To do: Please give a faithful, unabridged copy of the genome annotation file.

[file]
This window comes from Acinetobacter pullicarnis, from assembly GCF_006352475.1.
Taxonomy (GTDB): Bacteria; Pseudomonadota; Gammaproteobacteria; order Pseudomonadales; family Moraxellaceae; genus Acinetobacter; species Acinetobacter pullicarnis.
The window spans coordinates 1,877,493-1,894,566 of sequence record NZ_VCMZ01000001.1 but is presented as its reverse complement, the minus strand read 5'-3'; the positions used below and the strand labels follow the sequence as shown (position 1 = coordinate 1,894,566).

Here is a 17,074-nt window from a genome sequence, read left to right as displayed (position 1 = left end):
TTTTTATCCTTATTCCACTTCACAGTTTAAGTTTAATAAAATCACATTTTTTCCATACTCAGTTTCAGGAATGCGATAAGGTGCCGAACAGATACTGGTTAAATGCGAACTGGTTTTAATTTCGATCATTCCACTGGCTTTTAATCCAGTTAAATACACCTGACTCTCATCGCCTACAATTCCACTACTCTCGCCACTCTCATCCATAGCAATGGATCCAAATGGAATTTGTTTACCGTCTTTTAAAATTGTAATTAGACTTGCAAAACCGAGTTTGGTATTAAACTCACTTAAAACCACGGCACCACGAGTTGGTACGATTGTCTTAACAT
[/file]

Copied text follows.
This window comes from Acinetobacter pullicarnis, from assembly GCF_006352475.1.
Taxonomy (GTDB): Bacteria; Pseudomonadota; Gammaproteobacteria; order Pseudomonadales; family Moraxellaceae; genus Acinetobacter; species Acinetobacter pullicarnis.
The window spans coordinates 1,877,493-1,894,566 of sequence record NZ_VCMZ01000001.1 but is presented as its reverse complement, the minus strand read 5'-3'; the positions used below and the strand labels follow the sequence as shown (position 1 = coordinate 1,894,566).

Here is a 17,074-nt window from a genome sequence, read left to right as displayed (position 1 = left end):
TTTTTATCCTTATTCCACTTCACAGTTTAAGTTTAATAAAATCACATTTTTTCCATACTCAGTTTCAGGAATGCGATAAGGTGCCGAACAGATACTGGTTAAATGCGAACTGGTTTTAATTTCGATCATTCCACTGGCTTTTAATCCAGTTAAATACACCTGACTCTCATCGCCTACAATTCCACTACTCTCGCCACTCTCATCCATAGCAATGGATCCAAATGGAATTTGTTTACCGTCTTTTAAAATTGTAATTAGACTTGCAAAACCGAGTTTGGTATTAAACTCACTTAAAACCACGGCACCACGAGTTGGTACGATTGTCTTAACAT